"In the last few months we've had literally dozens of accounts suspended," a member of Anonymous told RT. "My account went down without notification. I never received an e-mail or anything from Twitter. And about two hours later it came back."
"We condemn the use of Twitter to promote terrorism and the Twitter Rules make it clear that this type of behavior, or any violent threat, is not permitted on our service," Public Policy and Communications manager Ian Plunkett said in an official response.
This is hardly what hacktivists wanted to hear.
Twitter user WauchulaGhost credited Anonymous members, groups affiliated with the collective and other users – and not Twitter's team – with suspending 125,000 accounts, which spread Daesh-related propaganda.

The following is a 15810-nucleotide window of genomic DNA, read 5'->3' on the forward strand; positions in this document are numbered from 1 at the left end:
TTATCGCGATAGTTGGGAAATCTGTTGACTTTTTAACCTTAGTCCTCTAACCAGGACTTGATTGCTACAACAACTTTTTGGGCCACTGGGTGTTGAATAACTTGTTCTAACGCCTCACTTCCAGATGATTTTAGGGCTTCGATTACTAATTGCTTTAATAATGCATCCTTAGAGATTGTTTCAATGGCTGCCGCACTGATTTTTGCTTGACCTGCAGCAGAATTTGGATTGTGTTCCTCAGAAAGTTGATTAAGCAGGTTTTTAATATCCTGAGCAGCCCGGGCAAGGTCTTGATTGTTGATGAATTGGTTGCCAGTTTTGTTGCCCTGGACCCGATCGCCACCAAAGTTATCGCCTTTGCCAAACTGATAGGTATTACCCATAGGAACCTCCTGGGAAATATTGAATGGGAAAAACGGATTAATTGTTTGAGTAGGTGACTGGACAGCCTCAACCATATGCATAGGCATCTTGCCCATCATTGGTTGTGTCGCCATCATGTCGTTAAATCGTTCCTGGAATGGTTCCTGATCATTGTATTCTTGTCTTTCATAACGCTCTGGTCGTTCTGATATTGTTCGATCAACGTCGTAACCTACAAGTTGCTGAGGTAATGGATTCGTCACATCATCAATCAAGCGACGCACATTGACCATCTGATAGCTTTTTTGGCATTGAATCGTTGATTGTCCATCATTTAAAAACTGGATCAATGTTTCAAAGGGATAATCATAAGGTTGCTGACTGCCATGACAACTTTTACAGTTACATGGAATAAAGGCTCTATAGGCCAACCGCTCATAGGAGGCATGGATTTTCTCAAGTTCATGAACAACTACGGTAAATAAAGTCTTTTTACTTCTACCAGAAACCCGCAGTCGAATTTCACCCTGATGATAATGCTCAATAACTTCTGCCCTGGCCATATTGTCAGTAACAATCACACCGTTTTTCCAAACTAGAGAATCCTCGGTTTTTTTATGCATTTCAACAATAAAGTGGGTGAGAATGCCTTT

"You do realize if we all stopped reporting terrorist accounts and graphic images, Twitter would be FLOODED with terrorists," WauchulaGhost observed in a message to Twitter CEO Jack Dorsey. The user also urged the social network to stop suspending accounts that take part in #OpISIS, an initiative aimed at identifying and removing accounts affiliated with Daesh.
The hacktivist, who spoke to RT, confirmed that the #OpISIS efforts have paid off.
"Literally thousands of accounts are going down. It used to be that the accounts were coming right back. I can see now that in the end more accounts aren't coming back, and we are actually slowing them down. The size of the accounts has shrunken, and I think they are losing grip on what they are doing," he said.
Daesh has succeeded in using social media platforms, including Twitter, for its purposes, spreading slick images, professionally edited videos and catchy slogans to expand their support base. In response, Anonymous launched #OpISIS.